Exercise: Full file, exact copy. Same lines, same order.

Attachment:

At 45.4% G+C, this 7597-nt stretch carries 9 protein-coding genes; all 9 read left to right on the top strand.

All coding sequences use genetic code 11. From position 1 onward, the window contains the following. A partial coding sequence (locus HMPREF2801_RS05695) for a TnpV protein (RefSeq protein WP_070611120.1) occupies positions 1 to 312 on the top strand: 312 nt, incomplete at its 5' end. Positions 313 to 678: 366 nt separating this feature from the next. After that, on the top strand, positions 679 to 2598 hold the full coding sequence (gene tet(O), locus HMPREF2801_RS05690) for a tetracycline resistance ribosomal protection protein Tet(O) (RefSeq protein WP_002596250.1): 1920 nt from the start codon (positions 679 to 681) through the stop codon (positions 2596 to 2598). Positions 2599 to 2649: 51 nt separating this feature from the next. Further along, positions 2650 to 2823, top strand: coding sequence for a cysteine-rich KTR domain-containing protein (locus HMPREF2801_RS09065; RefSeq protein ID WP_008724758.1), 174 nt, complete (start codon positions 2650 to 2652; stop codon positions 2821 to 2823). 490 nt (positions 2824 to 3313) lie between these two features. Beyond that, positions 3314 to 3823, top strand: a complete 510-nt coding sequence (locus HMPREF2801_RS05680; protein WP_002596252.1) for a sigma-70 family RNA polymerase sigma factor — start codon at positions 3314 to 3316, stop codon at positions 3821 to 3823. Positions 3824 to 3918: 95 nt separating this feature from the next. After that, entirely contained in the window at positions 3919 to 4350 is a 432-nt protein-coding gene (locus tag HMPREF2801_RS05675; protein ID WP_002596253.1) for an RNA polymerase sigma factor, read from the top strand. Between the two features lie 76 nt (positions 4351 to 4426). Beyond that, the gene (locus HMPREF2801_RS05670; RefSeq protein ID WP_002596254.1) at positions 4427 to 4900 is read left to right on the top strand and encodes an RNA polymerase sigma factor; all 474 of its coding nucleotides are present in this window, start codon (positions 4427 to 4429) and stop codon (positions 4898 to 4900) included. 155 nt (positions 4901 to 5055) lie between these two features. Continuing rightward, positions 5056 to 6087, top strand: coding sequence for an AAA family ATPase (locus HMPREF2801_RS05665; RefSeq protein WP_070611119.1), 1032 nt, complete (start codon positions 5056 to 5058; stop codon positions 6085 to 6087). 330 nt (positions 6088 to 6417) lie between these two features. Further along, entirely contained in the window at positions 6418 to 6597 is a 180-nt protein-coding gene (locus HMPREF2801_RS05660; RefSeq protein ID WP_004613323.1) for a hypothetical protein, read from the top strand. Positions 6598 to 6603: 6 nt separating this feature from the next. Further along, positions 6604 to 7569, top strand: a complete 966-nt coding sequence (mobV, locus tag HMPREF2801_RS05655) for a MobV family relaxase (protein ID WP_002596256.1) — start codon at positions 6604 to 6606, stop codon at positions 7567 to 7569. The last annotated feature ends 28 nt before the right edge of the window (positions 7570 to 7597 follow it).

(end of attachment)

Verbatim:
At 45.4% G+C, this 7597-nt stretch carries 9 protein-coding genes; all 9 read left to right on the top strand.

All coding sequences use genetic code 11. From position 1 onward, the window contains the following. A partial coding sequence (locus HMPREF2801_RS05695) for a TnpV protein (RefSeq protein WP_070611120.1) occupies positions 1 to 312 on the top strand: 312 nt, incomplete at its 5' end. Positions 313 to 678: 366 nt separating this feature from the next. After that, on the top strand, positions 679 to 2598 hold the full coding sequence (gene tet(O), locus HMPREF2801_RS05690) for a tetracycline resistance ribosomal protection protein Tet(O) (RefSeq protein WP_002596250.1): 1920 nt from the start codon (positions 679 to 681) through the stop codon (positions 2596 to 2598). Positions 2599 to 2649: 51 nt separating this feature from the next. Further along, positions 2650 to 2823, top strand: coding sequence for a cysteine-rich KTR domain-containing protein (locus HMPREF2801_RS09065; RefSeq protein ID WP_008724758.1), 174 nt, complete (start codon positions 2650 to 2652; stop codon positions 2821 to 2823). 490 nt (positions 2824 to 3313) lie between these two features. Beyond that, positions 3314 to 3823, top strand: a complete 510-nt coding sequence (locus HMPREF2801_RS05680; protein WP_002596252.1) for a sigma-70 family RNA polymerase sigma factor — start codon at positions 3314 to 3316, stop codon at positions 3821 to 3823. Positions 3824 to 3918: 95 nt separating this feature from the next. After that, entirely contained in the window at positions 3919 to 4350 is a 432-nt protein-coding gene (locus tag HMPREF2801_RS05675; protein ID WP_002596253.1) for an RNA polymerase sigma factor, read from the top strand. Between the two features lie 76 nt (positions 4351 to 4426). Beyond that, the gene (locus HMPREF2801_RS05670; RefSeq protein ID WP_002596254.1) at positions 4427 to 4900 is read left to right on the top strand and encodes an RNA polymerase sigma factor; all 474 of its coding nucleotides are present in this window, start codon (positions 4427 to 4429) and stop codon (positions 4898 to 4900) included. 155 nt (positions 4901 to 5055) lie between these two features. Continuing rightward, positions 5056 to 6087, top strand: coding sequence for an AAA family ATPase (locus HMPREF2801_RS05665; RefSeq protein WP_070611119.1), 1032 nt, complete (start codon positions 5056 to 5058; stop codon positions 6085 to 6087). 330 nt (positions 6088 to 6417) lie between these two features. Further along, entirely contained in the window at positions 6418 to 6597 is a 180-nt protein-coding gene (locus HMPREF2801_RS05660; RefSeq protein ID WP_004613323.1) for a hypothetical protein, read from the top strand. Positions 6598 to 6603: 6 nt separating this feature from the next. Further along, positions 6604 to 7569, top strand: a complete 966-nt coding sequence (mobV, locus tag HMPREF2801_RS05655) for a MobV family relaxase (protein ID WP_002596256.1) — start codon at positions 6604 to 6606, stop codon at positions 7567 to 7569. The last annotated feature ends 28 nt before the right edge of the window (positions 7570 to 7597 follow it).